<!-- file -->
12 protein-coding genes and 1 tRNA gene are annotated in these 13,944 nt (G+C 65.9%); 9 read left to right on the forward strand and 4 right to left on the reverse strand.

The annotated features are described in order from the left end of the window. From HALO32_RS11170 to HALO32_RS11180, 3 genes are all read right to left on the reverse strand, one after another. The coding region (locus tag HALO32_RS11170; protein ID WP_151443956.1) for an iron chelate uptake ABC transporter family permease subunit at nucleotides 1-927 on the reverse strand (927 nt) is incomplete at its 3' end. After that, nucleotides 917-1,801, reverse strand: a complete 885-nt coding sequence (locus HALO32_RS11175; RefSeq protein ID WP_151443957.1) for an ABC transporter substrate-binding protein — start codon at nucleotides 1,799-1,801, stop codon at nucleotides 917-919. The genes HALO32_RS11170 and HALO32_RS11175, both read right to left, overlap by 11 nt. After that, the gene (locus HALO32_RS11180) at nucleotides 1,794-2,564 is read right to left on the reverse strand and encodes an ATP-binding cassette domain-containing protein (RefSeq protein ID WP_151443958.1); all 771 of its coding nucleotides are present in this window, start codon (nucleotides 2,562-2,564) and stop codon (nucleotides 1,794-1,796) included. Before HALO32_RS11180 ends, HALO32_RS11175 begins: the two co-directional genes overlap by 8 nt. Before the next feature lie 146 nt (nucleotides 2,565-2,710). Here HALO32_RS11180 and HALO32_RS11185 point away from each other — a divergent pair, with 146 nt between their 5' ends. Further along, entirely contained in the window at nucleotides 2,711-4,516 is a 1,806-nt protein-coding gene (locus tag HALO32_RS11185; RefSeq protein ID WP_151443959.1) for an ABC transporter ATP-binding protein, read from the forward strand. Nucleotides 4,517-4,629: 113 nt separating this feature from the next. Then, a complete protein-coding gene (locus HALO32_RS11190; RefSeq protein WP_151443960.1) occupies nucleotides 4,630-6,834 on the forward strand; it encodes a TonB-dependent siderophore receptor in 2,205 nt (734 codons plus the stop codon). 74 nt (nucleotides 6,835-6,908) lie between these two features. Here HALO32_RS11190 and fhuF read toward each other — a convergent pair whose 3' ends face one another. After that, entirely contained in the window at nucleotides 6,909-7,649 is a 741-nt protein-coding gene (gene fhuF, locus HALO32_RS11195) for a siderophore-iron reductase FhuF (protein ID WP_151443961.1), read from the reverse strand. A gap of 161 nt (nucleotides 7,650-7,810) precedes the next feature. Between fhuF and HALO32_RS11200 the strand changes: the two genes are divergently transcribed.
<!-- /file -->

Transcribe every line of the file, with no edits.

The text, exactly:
12 protein-coding genes and 1 tRNA gene are annotated in these 13,944 nt (G+C 65.9%); 9 read left to right on the forward strand and 4 right to left on the reverse strand.

The annotated features are described in order from the left end of the window. From HALO32_RS11170 to HALO32_RS11180, 3 genes are all read right to left on the reverse strand, one after another. The coding region (locus tag HALO32_RS11170; protein ID WP_151443956.1) for an iron chelate uptake ABC transporter family permease subunit at nucleotides 1-927 on the reverse strand (927 nt) is incomplete at its 3' end. After that, nucleotides 917-1,801, reverse strand: a complete 885-nt coding sequence (locus HALO32_RS11175; RefSeq protein ID WP_151443957.1) for an ABC transporter substrate-binding protein — start codon at nucleotides 1,799-1,801, stop codon at nucleotides 917-919. The genes HALO32_RS11170 and HALO32_RS11175, both read right to left, overlap by 11 nt. After that, the gene (locus HALO32_RS11180) at nucleotides 1,794-2,564 is read right to left on the reverse strand and encodes an ATP-binding cassette domain-containing protein (RefSeq protein ID WP_151443958.1); all 771 of its coding nucleotides are present in this window, start codon (nucleotides 2,562-2,564) and stop codon (nucleotides 1,794-1,796) included. Before HALO32_RS11180 ends, HALO32_RS11175 begins: the two co-directional genes overlap by 8 nt. Before the next feature lie 146 nt (nucleotides 2,565-2,710). Here HALO32_RS11180 and HALO32_RS11185 point away from each other — a divergent pair, with 146 nt between their 5' ends. Further along, entirely contained in the window at nucleotides 2,711-4,516 is a 1,806-nt protein-coding gene (locus tag HALO32_RS11185; RefSeq protein ID WP_151443959.1) for an ABC transporter ATP-binding protein, read from the forward strand. Nucleotides 4,517-4,629: 113 nt separating this feature from the next. Then, a complete protein-coding gene (locus HALO32_RS11190; RefSeq protein WP_151443960.1) occupies nucleotides 4,630-6,834 on the forward strand; it encodes a TonB-dependent siderophore receptor in 2,205 nt (734 codons plus the stop codon). 74 nt (nucleotides 6,835-6,908) lie between these two features. Here HALO32_RS11190 and fhuF read toward each other — a convergent pair whose 3' ends face one another. After that, entirely contained in the window at nucleotides 6,909-7,649 is a 741-nt protein-coding gene (gene fhuF, locus HALO32_RS11195) for a siderophore-iron reductase FhuF (protein ID WP_151443961.1), read from the reverse strand. A gap of 161 nt (nucleotides 7,650-7,810) precedes the next feature. Between fhuF and HALO32_RS11200 the strand changes: the two genes are divergently transcribed.